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Sprinklers: The Buffers Needed to Make Buildings Resilient

12 April 2021

RECENTLY, AN article authored by Lars Rohde (the Governor of Denmark’s National Bank) was published in The Financial Times and highlighted the fact that a bank’s capital buffer should work much like a sprinkler system. In other words, writes Iain Cox, it exists to ensure a bank can continue to provide credit in times of crisis, much like a sprinkler contains a fire prior to the arrival of the Fire and Rescue Service.

Essentially, they both buy time, ensuring that a bank or a building are back up-and-running within a short period with limited financial impact or damage. How come the banking sector can appreciate the need for a buffer, yet so many people and businesses fail to see sprinklers as the much needed buffer that will help in saving a building?

Established in the wake of 2008’s financial crisis, capital buffers enable banks to use their liquid assets in order to meet unexpected changes in cash flows whether due to a financial crash or episodes such as the COVID-19 pandemic. The problem is that many banks are unable to use these buffers because they will fall foul of other regulatory requirements. Consequently, the buffers cannot fulfil their purpose.

Therefore, a regulatory system designed in response to a financial crash doesn’t have the outcome people expect for key assets. Reading this across to changes in the fire safety regulation, we have to ask the same question as to whether they will deliver the outcomes we expect for key societal, economic and environmentally important buildings.

Today’s fire safety regulations can lead to outcomes where such key buildings are totally lost to a fire and that end result is deemed a “success” as long as no-one’s hurt. The property is not a key consideration of the regulations. Therefore, people follow regulations and, following Rohde’s line of thinking around the buffer, sprinklers are not installed.

Building Regulations will not protect property from being lost in the event of a fire. Key stakeholders are then surprised by the outcome with the loss of homes, workplaces and community assets.

History lessons

Rohde is clear that it’s better to have sprinklers than let your building burn, and and that it’s also better to have a Fire and Rescue Service attend the blaze rather than let the fire spread to other buildings.  In the article, Rohde states: “When the fire alarm sounds, you want the sprinkler to start before the fire trucks arrive” and goes on to say: “The destruction caused by a great fire is simply too large, as history has shown.” The thing to do is to make sure that you’re deriving the outcome you want. That means putting the incentives in the right place.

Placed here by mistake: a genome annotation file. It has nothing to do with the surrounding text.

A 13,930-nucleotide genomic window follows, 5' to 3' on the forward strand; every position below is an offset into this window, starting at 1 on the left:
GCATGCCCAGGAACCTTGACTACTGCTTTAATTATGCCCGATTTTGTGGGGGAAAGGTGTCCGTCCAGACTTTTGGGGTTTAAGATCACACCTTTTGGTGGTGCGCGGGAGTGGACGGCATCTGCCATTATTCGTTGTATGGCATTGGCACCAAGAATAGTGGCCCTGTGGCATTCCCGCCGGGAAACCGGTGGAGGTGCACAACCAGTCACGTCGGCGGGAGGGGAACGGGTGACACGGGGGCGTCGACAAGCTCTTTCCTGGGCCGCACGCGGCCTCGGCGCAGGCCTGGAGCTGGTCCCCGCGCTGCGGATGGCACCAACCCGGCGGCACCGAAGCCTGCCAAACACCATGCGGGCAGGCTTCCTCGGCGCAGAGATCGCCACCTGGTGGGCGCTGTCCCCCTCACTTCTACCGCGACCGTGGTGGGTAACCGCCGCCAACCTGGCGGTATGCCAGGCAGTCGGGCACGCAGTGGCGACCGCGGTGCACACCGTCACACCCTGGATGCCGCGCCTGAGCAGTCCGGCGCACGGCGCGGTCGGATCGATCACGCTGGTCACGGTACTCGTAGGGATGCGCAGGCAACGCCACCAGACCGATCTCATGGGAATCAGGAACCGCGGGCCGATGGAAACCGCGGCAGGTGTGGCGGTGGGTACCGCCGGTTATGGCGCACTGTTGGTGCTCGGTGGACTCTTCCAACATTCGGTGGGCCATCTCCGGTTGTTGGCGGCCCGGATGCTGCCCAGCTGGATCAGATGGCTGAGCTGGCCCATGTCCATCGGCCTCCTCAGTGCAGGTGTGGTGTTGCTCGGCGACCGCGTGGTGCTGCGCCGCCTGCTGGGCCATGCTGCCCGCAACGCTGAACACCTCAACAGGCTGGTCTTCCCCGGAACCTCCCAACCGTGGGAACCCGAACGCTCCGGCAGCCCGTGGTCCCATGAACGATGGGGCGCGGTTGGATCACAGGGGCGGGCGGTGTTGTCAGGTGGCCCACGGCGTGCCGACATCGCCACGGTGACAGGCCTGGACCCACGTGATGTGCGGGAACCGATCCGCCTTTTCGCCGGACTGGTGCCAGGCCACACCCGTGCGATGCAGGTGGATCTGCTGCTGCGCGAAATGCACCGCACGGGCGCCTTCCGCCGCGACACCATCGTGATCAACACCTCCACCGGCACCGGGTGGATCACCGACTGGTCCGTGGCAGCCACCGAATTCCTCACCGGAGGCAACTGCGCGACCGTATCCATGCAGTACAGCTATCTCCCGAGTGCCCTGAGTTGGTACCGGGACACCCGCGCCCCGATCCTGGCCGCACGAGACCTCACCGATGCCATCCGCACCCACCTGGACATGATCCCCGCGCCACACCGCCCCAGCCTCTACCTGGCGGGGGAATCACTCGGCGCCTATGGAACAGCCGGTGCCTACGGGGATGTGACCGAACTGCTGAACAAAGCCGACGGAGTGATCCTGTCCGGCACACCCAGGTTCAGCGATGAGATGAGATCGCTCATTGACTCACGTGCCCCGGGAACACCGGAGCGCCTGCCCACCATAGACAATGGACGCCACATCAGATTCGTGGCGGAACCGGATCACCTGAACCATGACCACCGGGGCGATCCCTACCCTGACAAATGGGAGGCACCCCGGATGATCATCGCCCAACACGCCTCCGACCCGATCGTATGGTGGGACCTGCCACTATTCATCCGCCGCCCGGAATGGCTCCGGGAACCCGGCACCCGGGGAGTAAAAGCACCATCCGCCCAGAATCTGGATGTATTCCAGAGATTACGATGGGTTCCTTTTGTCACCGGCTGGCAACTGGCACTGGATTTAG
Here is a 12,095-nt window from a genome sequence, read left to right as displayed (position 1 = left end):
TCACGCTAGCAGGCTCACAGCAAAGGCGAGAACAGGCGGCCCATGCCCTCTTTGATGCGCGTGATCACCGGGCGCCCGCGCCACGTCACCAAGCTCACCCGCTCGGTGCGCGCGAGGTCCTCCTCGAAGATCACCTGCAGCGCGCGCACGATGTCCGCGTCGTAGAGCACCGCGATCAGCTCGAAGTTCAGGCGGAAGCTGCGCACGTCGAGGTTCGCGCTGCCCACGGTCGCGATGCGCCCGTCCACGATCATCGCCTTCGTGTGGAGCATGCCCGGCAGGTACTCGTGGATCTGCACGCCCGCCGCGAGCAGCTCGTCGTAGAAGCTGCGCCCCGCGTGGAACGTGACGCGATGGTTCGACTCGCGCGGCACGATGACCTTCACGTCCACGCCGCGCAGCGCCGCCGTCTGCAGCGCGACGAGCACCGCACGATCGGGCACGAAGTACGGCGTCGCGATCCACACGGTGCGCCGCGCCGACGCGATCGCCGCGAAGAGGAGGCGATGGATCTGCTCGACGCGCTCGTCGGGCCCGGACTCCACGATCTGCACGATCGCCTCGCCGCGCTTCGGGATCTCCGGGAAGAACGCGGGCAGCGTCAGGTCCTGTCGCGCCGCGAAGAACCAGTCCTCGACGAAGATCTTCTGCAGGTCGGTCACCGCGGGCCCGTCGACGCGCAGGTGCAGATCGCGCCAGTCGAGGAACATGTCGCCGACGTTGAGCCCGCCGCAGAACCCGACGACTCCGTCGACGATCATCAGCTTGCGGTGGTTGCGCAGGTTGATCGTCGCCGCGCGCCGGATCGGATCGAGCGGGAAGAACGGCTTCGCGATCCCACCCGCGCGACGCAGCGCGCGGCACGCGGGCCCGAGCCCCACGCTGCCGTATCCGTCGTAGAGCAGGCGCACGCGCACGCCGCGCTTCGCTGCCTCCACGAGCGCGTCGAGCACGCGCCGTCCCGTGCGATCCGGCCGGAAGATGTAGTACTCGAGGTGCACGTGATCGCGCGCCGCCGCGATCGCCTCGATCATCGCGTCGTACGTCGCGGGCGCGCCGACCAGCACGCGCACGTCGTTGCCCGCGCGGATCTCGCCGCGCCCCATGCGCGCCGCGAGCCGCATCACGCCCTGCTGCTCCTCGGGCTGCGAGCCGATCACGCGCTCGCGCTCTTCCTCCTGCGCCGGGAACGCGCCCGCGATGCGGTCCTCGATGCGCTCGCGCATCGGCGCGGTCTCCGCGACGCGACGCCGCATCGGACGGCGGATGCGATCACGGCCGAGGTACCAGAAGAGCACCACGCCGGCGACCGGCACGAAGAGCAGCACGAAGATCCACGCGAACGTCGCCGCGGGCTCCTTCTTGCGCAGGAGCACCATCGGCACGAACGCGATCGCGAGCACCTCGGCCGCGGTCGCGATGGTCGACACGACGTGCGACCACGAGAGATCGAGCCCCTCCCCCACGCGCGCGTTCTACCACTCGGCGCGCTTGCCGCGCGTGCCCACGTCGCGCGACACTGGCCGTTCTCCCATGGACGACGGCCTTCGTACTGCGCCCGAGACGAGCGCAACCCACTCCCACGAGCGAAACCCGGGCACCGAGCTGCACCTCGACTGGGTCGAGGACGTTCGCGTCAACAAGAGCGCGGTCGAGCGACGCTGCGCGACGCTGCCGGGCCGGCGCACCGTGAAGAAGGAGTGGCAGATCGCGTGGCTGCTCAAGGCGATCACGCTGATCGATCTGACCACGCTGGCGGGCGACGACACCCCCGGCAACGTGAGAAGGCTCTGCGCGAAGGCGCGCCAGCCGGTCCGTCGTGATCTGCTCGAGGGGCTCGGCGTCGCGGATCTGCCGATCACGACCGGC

Rohde comments: “A prudent society may still want an insurance policy against potentially disastrous rare events.” So, in point of fact, what he’s saying is that you need sprinklers, you need a Fire and Rescue Service and you need insurance. They’re not mutually exclusive and there’s a hierarchy.

Sprinklers are a buffer that render a fire in a building a non-event. We all hear about big fires. We hear about a company’s insurance not being enough to cover the costs, but what we don’t hear about are companies who barely have a hiccup in their day-to-day existence because sprinklers have worked to contain a potentially disastrous fire and allow business to continue.

Ultimately, we’re looking for people to make informed decisions on the outcome they desire from a building over its life, including shock events like fires. However, all-too-frequently that view is focused on the cost of developing the building. Such a focus means that the long-term view is often not discussed.

The incentives are bringing about the wrong outcome. In other words, you have to make sure the incentives are tuned to bring about the outcome you want rather than the outcome you derive.  

The Financial Times article scripted by Lars Rohde is a timely reminder that, as regulations impacting the fire sector change, we need to ensure we keep our focus on the desired outcome. Otherwise, the unintended consequence may see the delivery of outcomes that no-one will view as a success when those regulations are tested by a serious fire or a banking collapse.

Iain Cox is Chair of the Business Sprinkler Alliance 

*For more information about the Business Sprinkler Alliance visit the www.business-sprinkler-alliance.org